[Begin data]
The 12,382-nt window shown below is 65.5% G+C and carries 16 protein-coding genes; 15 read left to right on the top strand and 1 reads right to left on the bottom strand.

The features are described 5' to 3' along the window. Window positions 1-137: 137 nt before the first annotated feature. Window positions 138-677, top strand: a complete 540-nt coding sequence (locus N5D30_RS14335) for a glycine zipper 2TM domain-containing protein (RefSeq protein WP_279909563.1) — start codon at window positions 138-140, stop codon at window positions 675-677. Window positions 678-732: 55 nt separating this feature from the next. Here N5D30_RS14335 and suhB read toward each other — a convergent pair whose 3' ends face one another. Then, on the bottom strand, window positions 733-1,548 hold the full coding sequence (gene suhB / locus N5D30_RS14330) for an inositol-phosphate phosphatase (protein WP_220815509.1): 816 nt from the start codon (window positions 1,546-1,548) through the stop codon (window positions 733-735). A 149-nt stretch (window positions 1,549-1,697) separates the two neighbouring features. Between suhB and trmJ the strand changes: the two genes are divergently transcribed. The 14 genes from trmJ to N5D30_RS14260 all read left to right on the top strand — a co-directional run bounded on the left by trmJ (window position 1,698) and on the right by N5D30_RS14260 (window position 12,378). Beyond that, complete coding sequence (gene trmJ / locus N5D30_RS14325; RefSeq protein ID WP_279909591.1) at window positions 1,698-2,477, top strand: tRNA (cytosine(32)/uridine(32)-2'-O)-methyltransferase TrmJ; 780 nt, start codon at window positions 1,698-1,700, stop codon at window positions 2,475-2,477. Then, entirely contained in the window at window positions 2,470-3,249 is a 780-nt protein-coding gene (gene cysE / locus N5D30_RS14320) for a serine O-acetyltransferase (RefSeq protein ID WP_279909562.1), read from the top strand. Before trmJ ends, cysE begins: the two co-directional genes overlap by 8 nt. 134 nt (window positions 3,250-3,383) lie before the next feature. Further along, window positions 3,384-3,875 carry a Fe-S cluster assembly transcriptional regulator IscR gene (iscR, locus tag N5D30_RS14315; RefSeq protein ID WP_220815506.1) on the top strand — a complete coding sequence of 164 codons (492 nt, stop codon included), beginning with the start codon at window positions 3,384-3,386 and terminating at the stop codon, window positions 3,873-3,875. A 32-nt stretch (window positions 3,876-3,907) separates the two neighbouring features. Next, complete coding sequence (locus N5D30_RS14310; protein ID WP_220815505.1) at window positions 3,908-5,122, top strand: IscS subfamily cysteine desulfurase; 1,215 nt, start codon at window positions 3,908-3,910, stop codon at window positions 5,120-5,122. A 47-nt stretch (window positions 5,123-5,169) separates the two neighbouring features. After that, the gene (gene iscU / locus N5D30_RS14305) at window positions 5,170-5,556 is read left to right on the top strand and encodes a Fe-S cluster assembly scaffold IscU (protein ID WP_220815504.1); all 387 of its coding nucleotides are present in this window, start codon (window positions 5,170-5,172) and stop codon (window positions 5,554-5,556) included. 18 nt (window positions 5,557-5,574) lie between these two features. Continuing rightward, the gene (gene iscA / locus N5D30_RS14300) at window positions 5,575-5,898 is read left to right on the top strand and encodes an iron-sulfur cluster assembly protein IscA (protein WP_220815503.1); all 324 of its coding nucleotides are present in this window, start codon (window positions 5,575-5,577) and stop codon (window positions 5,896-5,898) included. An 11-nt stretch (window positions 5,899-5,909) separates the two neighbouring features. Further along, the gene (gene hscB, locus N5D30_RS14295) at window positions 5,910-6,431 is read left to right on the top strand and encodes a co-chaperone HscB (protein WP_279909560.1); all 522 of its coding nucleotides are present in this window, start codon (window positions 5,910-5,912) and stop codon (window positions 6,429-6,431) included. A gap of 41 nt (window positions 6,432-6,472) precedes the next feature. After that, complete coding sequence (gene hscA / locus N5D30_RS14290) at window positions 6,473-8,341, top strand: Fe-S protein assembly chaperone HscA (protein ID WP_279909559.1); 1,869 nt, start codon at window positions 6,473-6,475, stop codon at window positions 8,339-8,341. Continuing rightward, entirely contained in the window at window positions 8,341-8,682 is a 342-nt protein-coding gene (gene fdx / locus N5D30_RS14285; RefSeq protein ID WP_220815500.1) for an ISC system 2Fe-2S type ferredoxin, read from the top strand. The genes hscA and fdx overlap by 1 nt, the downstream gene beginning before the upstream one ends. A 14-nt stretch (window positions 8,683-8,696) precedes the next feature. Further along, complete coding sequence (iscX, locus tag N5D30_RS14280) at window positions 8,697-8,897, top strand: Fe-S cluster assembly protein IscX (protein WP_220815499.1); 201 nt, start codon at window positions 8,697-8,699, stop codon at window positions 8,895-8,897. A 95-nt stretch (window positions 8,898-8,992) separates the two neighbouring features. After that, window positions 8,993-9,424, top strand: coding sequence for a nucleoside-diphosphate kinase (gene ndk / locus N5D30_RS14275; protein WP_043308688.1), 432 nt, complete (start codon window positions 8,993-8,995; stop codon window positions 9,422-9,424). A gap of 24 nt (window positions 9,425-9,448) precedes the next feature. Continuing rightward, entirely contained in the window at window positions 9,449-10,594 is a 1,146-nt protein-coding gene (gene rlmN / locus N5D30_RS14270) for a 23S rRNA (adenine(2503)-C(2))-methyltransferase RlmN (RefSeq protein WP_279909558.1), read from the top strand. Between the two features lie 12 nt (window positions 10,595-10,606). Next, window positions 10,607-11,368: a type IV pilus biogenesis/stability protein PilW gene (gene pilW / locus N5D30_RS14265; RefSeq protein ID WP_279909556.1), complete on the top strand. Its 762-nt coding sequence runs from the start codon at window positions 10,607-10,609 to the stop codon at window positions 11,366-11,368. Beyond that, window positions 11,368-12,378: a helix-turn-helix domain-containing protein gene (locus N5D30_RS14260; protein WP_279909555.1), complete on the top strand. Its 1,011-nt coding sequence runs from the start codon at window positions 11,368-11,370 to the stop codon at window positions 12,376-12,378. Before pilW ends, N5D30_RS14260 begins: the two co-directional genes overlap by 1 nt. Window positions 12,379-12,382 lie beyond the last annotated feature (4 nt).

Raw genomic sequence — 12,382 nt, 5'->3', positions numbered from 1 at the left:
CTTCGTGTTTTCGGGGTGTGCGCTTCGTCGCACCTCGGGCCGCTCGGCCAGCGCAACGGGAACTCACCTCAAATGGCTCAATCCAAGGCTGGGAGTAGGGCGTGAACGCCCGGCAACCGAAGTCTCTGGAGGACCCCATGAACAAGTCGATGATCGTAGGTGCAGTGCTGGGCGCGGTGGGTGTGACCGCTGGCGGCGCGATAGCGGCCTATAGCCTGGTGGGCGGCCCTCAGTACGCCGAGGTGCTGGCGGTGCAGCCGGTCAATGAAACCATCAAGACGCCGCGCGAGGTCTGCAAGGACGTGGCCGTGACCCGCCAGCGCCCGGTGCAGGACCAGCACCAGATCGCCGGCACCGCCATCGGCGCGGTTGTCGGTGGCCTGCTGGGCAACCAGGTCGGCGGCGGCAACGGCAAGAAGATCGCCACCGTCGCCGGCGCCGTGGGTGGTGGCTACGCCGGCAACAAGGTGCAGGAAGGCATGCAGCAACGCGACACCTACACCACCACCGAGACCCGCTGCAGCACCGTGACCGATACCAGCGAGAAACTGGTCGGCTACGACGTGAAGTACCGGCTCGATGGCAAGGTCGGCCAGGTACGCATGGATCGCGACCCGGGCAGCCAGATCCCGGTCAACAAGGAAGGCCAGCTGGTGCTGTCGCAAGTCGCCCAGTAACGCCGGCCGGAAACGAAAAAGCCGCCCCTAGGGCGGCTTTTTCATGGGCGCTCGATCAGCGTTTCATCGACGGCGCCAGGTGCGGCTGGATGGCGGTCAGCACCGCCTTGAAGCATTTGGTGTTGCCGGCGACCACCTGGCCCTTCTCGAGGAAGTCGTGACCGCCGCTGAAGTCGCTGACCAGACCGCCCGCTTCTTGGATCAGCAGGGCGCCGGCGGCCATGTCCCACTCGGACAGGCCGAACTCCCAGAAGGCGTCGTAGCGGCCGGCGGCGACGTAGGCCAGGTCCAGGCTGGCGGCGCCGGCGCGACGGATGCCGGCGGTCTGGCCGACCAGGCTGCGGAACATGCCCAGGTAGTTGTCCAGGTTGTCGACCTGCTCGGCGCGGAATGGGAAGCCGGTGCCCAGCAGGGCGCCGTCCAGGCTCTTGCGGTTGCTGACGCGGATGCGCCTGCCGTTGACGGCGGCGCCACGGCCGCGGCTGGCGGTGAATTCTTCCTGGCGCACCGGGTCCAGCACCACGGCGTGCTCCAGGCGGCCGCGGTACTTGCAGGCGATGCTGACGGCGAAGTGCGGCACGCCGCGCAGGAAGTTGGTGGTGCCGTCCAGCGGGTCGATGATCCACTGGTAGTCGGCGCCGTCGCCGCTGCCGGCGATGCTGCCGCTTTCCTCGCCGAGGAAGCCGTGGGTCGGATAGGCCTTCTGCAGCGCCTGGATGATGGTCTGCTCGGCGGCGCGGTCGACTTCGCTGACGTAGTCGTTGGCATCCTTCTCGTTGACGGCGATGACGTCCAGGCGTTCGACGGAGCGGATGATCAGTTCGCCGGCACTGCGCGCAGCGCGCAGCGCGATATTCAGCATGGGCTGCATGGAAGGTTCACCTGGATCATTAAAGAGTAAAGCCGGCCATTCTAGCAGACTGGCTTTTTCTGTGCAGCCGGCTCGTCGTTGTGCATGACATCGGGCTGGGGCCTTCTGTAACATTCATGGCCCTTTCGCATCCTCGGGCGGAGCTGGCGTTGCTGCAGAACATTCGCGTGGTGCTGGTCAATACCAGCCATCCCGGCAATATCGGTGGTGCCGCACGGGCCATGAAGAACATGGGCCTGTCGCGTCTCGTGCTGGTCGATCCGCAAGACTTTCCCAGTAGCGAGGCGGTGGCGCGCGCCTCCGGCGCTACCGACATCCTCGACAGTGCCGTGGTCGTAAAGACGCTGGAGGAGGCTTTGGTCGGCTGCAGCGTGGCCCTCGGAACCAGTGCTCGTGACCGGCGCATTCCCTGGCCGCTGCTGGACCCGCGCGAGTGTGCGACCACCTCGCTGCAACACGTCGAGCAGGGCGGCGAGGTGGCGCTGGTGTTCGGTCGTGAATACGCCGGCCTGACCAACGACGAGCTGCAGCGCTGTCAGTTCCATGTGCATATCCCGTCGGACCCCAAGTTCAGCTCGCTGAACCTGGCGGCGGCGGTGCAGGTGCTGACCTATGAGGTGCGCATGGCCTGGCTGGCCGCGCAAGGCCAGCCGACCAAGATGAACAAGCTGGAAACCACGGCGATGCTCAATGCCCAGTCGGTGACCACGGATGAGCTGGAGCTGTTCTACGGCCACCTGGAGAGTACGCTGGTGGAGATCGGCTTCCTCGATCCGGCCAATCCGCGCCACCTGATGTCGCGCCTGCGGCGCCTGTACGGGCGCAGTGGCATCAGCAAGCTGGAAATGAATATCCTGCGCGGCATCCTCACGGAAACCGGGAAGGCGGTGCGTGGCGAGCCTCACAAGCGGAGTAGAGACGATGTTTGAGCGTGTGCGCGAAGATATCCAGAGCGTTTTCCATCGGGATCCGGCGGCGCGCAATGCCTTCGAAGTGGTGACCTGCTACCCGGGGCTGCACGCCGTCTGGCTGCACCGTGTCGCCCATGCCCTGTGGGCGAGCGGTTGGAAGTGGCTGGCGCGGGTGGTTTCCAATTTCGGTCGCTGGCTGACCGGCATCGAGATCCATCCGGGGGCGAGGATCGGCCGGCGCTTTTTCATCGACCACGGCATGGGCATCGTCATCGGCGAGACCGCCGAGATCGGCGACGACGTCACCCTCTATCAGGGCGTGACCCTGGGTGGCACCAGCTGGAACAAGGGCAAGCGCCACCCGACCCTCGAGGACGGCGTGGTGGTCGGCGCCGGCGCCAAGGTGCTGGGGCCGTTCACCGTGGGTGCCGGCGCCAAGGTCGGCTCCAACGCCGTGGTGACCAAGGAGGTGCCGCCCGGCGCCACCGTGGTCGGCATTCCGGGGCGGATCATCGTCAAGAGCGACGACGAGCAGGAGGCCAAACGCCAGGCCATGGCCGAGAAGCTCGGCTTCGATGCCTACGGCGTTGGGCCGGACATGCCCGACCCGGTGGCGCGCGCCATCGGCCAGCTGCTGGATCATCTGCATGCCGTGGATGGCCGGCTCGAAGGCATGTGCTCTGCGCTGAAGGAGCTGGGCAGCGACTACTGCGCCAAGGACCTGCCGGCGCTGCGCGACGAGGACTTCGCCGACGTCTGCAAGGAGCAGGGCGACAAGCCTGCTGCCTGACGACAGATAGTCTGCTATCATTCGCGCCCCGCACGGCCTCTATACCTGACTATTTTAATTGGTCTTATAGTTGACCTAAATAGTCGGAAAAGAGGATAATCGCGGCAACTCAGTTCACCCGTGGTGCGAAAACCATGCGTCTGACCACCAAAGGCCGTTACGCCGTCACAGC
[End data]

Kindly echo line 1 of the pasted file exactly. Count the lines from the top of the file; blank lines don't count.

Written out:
The 12,382-nt window shown below is 65.5% G+C and carries 16 protein-coding genes; 15 read left to right on the top strand and 1 reads right to left on the bottom strand.